The trails, while less crowded, can be more challenging in winter due to icy conditions, so proper footwear and hiking gear are essential. The Blue Trail, which connects all five villages, offers breathtaking views of the sea and the terraced vineyards that cling to the cliffs. 

In the evenings, enjoy fresh seafood and other Ligurian specialties at one of the many restaurants in the villages. Cozy up with a glass of local wine and savor the flavors of the region while watching the waves crash against the shore.

Planning your winter wonderland adventure

Planning a winter trip to Northern Italy can be an exciting adventure, but it’s important to be prepared. Here are a few tips to help you make the most of your winter getaway:

  • Book in advance: Flights and accommodations tend to be more expensive during peak ski season (December-February), so consider travelling during the shoulder seasons (November-December or March-April) for better deals. Look for discounts and promotions on flights and hotels, and consider booking your entire trip through a travel agent for potential savings.

Pack for cold weather: Temperatures can drop below freezing, especially in the mountains, so pack warm layers, waterproof boots, gloves, and a hat. Don’t forget thermal underwear, scarves, and warm socks to keep your extremities cozy. If you plan on participating in winter sports, pack appropriate gear such as ski jackets, pants, and goggles. 

  • Consider travel insurance: Winter weather can sometimes cause travel disruptions, so it’s a good idea to have travel insurance that covers cancellations, delays, and medical emergencies. This will give you peace of mind and protect you from unexpected expenses.
  • Research local customs and traditions: Northern Italy has a rich cultural heritage, and it’s always respectful to learn about local customs and traditions before you go. This could include learning a few basic Italian phrases, understanding the tipping etiquette, or being aware of local dress codes.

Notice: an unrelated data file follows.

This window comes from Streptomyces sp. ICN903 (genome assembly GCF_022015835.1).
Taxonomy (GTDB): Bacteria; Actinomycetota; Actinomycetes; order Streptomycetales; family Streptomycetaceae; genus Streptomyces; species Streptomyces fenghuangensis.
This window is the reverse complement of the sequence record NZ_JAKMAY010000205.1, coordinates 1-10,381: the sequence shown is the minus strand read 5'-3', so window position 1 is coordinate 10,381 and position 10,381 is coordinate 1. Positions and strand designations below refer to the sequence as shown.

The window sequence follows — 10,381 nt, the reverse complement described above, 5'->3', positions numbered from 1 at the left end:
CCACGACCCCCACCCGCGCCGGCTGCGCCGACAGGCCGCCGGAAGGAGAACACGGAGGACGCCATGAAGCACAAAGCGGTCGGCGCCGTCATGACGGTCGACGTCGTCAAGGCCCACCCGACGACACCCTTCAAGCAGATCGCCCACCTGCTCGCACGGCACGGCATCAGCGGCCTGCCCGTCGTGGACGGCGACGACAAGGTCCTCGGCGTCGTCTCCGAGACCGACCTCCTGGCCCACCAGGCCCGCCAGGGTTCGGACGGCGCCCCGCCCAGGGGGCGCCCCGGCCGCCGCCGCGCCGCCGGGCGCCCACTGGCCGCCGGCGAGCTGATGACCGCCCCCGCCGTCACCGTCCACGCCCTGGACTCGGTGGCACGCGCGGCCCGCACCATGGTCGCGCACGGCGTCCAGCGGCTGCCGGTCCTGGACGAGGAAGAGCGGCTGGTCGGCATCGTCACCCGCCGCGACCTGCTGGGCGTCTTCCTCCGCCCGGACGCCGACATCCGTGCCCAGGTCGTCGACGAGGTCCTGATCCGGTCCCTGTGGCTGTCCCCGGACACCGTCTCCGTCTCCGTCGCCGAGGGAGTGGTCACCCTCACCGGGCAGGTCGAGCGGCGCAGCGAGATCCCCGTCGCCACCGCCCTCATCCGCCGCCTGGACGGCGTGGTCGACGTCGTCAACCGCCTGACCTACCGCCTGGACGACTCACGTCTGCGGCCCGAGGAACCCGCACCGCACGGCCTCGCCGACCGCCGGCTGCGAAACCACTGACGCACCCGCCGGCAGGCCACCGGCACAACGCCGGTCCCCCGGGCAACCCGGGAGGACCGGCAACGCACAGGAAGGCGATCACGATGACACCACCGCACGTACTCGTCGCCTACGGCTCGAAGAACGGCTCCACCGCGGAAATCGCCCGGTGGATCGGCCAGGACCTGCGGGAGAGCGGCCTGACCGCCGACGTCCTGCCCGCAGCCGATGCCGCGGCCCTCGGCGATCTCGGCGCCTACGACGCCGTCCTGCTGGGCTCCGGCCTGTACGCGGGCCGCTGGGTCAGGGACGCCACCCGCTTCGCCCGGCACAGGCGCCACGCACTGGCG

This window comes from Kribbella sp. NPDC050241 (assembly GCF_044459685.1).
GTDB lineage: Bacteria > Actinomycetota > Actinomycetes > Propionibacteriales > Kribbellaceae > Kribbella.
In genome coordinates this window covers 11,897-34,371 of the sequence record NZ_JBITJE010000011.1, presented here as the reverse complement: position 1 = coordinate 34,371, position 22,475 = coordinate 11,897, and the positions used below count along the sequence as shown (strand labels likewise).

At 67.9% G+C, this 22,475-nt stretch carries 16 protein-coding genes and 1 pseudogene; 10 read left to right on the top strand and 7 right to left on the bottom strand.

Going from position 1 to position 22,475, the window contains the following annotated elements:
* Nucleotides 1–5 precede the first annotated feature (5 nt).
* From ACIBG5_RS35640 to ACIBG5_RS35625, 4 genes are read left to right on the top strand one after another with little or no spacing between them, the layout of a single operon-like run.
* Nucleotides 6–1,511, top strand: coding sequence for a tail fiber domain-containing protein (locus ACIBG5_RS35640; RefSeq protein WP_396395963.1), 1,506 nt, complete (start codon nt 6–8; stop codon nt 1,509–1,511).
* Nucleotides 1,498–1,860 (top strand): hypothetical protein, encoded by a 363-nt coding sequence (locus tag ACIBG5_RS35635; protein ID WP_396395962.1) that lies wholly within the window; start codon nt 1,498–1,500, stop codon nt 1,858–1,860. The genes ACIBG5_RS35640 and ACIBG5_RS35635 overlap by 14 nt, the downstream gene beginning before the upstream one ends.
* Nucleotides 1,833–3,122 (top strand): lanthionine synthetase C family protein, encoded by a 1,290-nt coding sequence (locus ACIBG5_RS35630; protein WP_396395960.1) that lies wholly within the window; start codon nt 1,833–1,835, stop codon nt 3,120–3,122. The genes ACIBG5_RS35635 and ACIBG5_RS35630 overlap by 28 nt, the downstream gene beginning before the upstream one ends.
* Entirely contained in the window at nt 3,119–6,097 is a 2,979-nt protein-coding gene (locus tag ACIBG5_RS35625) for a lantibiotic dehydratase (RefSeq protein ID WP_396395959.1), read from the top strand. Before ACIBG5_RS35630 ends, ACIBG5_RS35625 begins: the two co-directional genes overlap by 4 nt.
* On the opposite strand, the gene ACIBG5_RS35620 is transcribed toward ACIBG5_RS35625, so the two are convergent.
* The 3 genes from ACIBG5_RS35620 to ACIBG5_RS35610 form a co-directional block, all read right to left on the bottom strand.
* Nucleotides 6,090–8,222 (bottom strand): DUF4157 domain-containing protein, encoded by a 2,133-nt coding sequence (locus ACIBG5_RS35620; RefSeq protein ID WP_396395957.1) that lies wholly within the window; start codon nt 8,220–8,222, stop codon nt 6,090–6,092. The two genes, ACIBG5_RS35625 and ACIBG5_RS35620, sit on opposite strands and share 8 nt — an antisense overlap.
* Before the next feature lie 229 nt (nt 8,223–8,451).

• Be prepared for limited daylight: Daylight hours are shorter in winter, so plan your activities accordingly.
  • Learn some basic Italian phrases: While English is widely spoken in tourist areas, learning a few basic Italian phrases can go a long way in enhancing your experience and connecting with locals. Practice greetings, common expressions, and phrases related to ordering food or asking for directions.
  • Get a travel adapter: Italy uses different electrical outlets than other countries, so be sure to pack a travel adapter to charge your electronic devices. You can purchase one before your trip or find them at most airports and electronics stores.
  • Carry cash: While credit cards are widely accepted, it’s always a good idea to have some cash on hand, especially for small purchases or in rural areas. You can exchange currency at banks, exchange bureaus, or ATMs.

Wrapping up


Northern Italy offers an abundance of winter experiences, from festive cities and world-class ski resorts to charming villages and unique winter activities. Whether you’re seeking adventure on the slopes, a romantic escape, or a cultural immersion, this region has something to offer everyone.

As I’ve explored the best places to visit in Northern Italy in winter, I’ve discovered a magical world of snow-capped peaks, twinkling Christmas markets, and warm hospitality. I hope this guide inspires you to embark on your own winter wonderland adventure in this enchanting region.

So, grab your warmest coat, pack your sense of adventure, and get ready to experience the magic of Italy in winter! From the iconic cities of Milan, Venice, and Rome to the hidden gems of Trentino and Cinque Terre, your dream winter getaway awaits.

Make Your Trip Easier

I’m all about planning trips on your own and figuring your way around the local scene. But still, I don’t want to leave you like a fish out of water!

Here are some resources I regularly use whenever I travel (on my own or with other people):

xo, Alice